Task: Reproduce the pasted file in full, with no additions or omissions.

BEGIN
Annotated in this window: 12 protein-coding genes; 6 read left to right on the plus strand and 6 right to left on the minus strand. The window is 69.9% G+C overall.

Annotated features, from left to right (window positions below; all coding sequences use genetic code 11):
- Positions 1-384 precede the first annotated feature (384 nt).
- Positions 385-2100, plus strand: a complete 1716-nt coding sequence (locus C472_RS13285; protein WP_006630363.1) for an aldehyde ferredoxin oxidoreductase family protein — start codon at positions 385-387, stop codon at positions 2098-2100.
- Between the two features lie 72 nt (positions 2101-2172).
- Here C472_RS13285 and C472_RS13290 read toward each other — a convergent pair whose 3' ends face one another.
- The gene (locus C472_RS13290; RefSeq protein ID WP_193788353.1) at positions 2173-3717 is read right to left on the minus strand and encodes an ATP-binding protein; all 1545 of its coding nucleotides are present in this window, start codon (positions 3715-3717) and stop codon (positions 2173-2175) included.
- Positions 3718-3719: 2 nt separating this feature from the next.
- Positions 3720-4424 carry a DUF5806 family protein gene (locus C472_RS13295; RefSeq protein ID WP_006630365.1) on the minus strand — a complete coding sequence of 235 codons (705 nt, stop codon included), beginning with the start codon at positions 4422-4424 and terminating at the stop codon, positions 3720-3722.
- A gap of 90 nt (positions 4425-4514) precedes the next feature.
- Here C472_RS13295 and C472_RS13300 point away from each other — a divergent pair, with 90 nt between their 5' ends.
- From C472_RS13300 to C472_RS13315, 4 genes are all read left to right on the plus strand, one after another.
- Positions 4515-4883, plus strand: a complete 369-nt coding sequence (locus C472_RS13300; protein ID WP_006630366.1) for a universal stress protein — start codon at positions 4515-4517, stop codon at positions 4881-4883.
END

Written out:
Annotated in this window: 12 protein-coding genes; 6 read left to right on the plus strand and 6 right to left on the minus strand. The window is 69.9% G+C overall.

Annotated features, from left to right (window positions below; all coding sequences use genetic code 11):
- Positions 1-384 precede the first annotated feature (384 nt).
- Positions 385-2100, plus strand: a complete 1716-nt coding sequence (locus C472_RS13285; protein WP_006630363.1) for an aldehyde ferredoxin oxidoreductase family protein — start codon at positions 385-387, stop codon at positions 2098-2100.
- Between the two features lie 72 nt (positions 2101-2172).
- Here C472_RS13285 and C472_RS13290 read toward each other — a convergent pair whose 3' ends face one another.
- The gene (locus C472_RS13290; RefSeq protein ID WP_193788353.1) at positions 2173-3717 is read right to left on the minus strand and encodes an ATP-binding protein; all 1545 of its coding nucleotides are present in this window, start codon (positions 3715-3717) and stop codon (positions 2173-2175) included.
- Positions 3718-3719: 2 nt separating this feature from the next.
- Positions 3720-4424 carry a DUF5806 family protein gene (locus C472_RS13295; RefSeq protein ID WP_006630365.1) on the minus strand — a complete coding sequence of 235 codons (705 nt, stop codon included), beginning with the start codon at positions 4422-4424 and terminating at the stop codon, positions 3720-3722.
- A gap of 90 nt (positions 4425-4514) precedes the next feature.
- Here C472_RS13295 and C472_RS13300 point away from each other — a divergent pair, with 90 nt between their 5' ends.
- From C472_RS13300 to C472_RS13315, 4 genes are all read left to right on the plus strand, one after another.
- Positions 4515-4883, plus strand: a complete 369-nt coding sequence (locus C472_RS13300; protein ID WP_006630366.1) for a universal stress protein — start codon at positions 4515-4517, stop codon at positions 4881-4883.